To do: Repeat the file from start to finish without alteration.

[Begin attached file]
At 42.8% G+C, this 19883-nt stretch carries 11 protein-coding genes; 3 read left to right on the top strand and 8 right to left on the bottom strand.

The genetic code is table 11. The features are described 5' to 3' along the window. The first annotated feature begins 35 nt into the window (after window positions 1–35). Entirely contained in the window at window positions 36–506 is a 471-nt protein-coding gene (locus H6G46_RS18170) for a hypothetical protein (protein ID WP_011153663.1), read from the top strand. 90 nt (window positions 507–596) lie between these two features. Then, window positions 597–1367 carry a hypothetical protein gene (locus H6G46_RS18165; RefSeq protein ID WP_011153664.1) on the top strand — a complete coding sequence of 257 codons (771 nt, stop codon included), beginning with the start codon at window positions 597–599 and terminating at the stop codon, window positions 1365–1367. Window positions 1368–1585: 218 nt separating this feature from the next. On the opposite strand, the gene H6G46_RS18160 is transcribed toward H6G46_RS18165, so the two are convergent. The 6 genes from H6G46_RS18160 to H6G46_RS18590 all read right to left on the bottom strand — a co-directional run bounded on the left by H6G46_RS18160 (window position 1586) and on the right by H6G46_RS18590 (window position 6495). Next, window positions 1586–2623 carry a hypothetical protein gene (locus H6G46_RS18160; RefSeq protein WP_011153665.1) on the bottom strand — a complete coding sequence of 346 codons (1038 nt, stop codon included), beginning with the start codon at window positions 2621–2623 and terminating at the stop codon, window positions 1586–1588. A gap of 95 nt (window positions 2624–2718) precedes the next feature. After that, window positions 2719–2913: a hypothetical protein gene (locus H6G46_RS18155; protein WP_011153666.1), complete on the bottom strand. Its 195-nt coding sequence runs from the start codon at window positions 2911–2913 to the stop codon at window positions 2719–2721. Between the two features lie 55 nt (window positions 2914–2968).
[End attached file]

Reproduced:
At 42.8% G+C, this 19883-nt stretch carries 11 protein-coding genes; 3 read left to right on the top strand and 8 right to left on the bottom strand.

The genetic code is table 11. The features are described 5' to 3' along the window. The first annotated feature begins 35 nt into the window (after window positions 1–35). Entirely contained in the window at window positions 36–506 is a 471-nt protein-coding gene (locus H6G46_RS18170) for a hypothetical protein (protein ID WP_011153663.1), read from the top strand. 90 nt (window positions 507–596) lie between these two features. Then, window positions 597–1367 carry a hypothetical protein gene (locus H6G46_RS18165; RefSeq protein ID WP_011153664.1) on the top strand — a complete coding sequence of 257 codons (771 nt, stop codon included), beginning with the start codon at window positions 597–599 and terminating at the stop codon, window positions 1365–1367. Window positions 1368–1585: 218 nt separating this feature from the next. On the opposite strand, the gene H6G46_RS18160 is transcribed toward H6G46_RS18165, so the two are convergent. The 6 genes from H6G46_RS18160 to H6G46_RS18590 all read right to left on the bottom strand — a co-directional run bounded on the left by H6G46_RS18160 (window position 1586) and on the right by H6G46_RS18590 (window position 6495). Next, window positions 1586–2623 carry a hypothetical protein gene (locus H6G46_RS18160; RefSeq protein WP_011153665.1) on the bottom strand — a complete coding sequence of 346 codons (1038 nt, stop codon included), beginning with the start codon at window positions 2621–2623 and terminating at the stop codon, window positions 1586–1588. A gap of 95 nt (window positions 2624–2718) precedes the next feature. After that, window positions 2719–2913: a hypothetical protein gene (locus H6G46_RS18155; protein WP_011153666.1), complete on the bottom strand. Its 195-nt coding sequence runs from the start codon at window positions 2911–2913 to the stop codon at window positions 2719–2721. Between the two features lie 55 nt (window positions 2914–2968).